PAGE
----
The reported activities of China therefore have to be viewed with an eye for careful legal nuances. SND Lorenzana described Chinese survey vessels to have been passing through, or to have been stationary for extended periods of time, or moving in a criss-cross/back-and-forth pattern. Naturally he cannot describe in detail what these vessels were doing, he can only see how the vessels are moving. But that is enough to make some reasonable assumptions. Even without direct visual sighting, the movement of a ship (such as that recorded on a radar plot, or by satellite) tells a lot about its activities.
The first point is this: a vessel is merely passing through if it is moving at a steady pace in one direction, obviously travelling from a distinct place of origin to a specific destination. UNCLOS Part II guarantees the right of foreign vessels to pass through the waters of coastal States subject to certain rules. If it is moving through territorial waters (i.e., within 12 nm from shore) its right to do so is guaranteed by the “right of innocent passage.” Beyond territorial waters, i.e., in the EEZ and high seas, it does so in exercise of “freedom of navigation,” likewise guaranteed by UNCLOS, but such freedom of navigation, by its very name, refers only to the act of navigating on water. It does not connote freedom to undertake any other activity. Such other activities will be governed by the rules applicable to either the EEZ or the high seas, wherever the ship may be located at the time.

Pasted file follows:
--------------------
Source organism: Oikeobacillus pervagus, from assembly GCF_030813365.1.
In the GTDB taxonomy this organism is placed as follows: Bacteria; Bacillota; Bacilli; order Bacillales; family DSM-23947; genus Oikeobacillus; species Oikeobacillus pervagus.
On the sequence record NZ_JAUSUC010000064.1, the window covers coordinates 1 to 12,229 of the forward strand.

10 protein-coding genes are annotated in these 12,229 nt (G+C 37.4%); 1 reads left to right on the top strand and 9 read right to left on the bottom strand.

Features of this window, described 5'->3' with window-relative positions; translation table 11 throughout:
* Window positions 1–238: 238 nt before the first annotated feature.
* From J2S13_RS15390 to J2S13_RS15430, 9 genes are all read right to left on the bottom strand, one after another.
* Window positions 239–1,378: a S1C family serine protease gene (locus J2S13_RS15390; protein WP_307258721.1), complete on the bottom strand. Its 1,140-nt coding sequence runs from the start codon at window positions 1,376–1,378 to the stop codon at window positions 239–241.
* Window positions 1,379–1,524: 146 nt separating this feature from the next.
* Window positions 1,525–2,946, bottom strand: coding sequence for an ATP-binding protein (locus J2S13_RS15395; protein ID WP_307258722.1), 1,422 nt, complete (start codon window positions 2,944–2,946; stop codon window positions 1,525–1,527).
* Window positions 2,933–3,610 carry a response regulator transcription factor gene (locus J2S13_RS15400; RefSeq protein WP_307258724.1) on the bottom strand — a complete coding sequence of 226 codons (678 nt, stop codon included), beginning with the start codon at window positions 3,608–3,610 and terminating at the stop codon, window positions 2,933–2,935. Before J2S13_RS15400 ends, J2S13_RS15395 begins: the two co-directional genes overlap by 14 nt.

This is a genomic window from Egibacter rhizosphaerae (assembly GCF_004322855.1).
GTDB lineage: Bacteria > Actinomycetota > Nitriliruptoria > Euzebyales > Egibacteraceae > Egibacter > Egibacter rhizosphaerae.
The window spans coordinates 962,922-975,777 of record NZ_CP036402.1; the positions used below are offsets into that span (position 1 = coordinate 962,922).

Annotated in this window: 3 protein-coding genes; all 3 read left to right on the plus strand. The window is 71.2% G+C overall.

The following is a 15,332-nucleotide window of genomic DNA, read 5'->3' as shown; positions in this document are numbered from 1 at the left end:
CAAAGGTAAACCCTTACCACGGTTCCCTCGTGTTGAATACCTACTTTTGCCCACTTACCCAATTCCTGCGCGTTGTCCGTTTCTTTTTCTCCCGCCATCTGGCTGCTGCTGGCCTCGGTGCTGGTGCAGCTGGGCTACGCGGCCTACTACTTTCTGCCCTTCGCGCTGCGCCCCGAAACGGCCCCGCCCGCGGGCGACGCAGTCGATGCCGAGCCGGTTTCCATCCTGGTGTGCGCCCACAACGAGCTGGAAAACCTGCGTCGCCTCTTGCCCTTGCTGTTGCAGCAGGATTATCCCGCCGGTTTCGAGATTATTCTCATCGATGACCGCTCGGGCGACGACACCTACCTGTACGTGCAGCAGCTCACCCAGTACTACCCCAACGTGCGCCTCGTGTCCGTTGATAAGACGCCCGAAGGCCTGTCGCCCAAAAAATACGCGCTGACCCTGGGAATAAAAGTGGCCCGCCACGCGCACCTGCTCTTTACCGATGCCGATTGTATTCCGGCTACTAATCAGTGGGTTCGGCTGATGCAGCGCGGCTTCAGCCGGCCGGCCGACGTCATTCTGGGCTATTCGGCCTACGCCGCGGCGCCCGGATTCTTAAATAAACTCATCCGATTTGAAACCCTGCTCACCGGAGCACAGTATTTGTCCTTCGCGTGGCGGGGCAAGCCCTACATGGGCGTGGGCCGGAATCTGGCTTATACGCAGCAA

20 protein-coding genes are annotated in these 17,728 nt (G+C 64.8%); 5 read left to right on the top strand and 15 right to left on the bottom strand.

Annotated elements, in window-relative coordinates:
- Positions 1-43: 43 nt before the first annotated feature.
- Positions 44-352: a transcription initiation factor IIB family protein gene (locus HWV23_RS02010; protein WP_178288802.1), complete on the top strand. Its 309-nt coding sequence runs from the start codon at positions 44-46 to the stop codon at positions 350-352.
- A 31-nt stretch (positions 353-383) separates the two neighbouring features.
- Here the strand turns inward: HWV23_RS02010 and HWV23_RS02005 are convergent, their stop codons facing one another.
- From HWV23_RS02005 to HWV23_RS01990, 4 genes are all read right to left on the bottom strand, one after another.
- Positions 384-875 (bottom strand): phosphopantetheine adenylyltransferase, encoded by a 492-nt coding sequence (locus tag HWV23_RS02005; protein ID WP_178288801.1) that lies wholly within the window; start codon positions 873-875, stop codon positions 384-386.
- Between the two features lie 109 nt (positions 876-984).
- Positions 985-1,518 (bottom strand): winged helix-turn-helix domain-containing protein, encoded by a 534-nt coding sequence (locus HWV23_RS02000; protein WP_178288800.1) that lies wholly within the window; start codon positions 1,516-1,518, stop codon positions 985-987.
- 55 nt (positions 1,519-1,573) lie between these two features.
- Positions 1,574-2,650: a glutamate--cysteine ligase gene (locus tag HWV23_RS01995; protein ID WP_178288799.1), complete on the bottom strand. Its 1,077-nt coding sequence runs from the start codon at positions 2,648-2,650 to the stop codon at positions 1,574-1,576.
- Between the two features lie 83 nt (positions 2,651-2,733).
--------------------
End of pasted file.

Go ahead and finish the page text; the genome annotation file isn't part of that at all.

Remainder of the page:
This takes us to the second point: within the EEZ of a coastal State, a ship exercising freedom of navigation must respect the exclusive sovereign rights of the coastal State to its EEZ and continental shelf. These rights of a coastal State include regulatory jurisdiction over activities which have the purpose of exploring and exploiting the living and non-living resources of the water column and the seabed within 200 nm from shore. These are guaranteed by UNCLOS Part V and VI. They also include regulatory jurisdiction over activities that fall within the purview of “marine scientific research.” This is governed by UNCLOS Part XIII. While the extent of coastal State jurisdiction varies, they all require the basic element of coastal State consent.